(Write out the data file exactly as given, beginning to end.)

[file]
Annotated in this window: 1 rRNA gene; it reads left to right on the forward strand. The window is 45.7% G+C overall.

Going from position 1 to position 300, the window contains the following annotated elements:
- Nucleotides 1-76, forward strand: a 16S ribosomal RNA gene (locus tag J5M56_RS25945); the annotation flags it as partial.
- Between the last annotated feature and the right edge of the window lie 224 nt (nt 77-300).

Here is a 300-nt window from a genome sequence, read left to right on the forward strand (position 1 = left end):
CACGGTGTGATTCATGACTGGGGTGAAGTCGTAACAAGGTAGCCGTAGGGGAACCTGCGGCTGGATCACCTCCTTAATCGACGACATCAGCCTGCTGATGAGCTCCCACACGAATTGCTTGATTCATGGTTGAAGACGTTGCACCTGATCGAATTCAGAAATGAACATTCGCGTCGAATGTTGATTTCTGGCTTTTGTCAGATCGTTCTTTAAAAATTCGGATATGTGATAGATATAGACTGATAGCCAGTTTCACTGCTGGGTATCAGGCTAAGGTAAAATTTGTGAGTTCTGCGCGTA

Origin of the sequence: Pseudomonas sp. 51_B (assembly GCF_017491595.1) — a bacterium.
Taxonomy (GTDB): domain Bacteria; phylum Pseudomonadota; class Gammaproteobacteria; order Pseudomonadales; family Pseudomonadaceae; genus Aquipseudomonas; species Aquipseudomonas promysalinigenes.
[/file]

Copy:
Annotated in this window: 1 rRNA gene; it reads left to right on the forward strand. The window is 45.7% G+C overall.

Going from position 1 to position 300, the window contains the following annotated elements:
- Nucleotides 1-76, forward strand: a 16S ribosomal RNA gene (locus tag J5M56_RS25945); the annotation flags it as partial.
- Between the last annotated feature and the right edge of the window lie 224 nt (nt 77-300).

Here is a 300-nt window from a genome sequence, read left to right on the forward strand (position 1 = left end):
CACGGTGTGATTCATGACTGGGGTGAAGTCGTAACAAGGTAGCCGTAGGGGAACCTGCGGCTGGATCACCTCCTTAATCGACGACATCAGCCTGCTGATGAGCTCCCACACGAATTGCTTGATTCATGGTTGAAGACGTTGCACCTGATCGAATTCAGAAATGAACATTCGCGTCGAATGTTGATTTCTGGCTTTTGTCAGATCGTTCTTTAAAAATTCGGATATGTGATAGATATAGACTGATAGCCAGTTTCACTGCTGGGTATCAGGCTAAGGTAAAATTTGTGAGTTCTGCGCGTA

Origin of the sequence: Pseudomonas sp. 51_B (assembly GCF_017491595.1) — a bacterium.
Taxonomy (GTDB): domain Bacteria; phylum Pseudomonadota; class Gammaproteobacteria; order Pseudomonadales; family Pseudomonadaceae; genus Aquipseudomonas; species Aquipseudomonas promysalinigenes.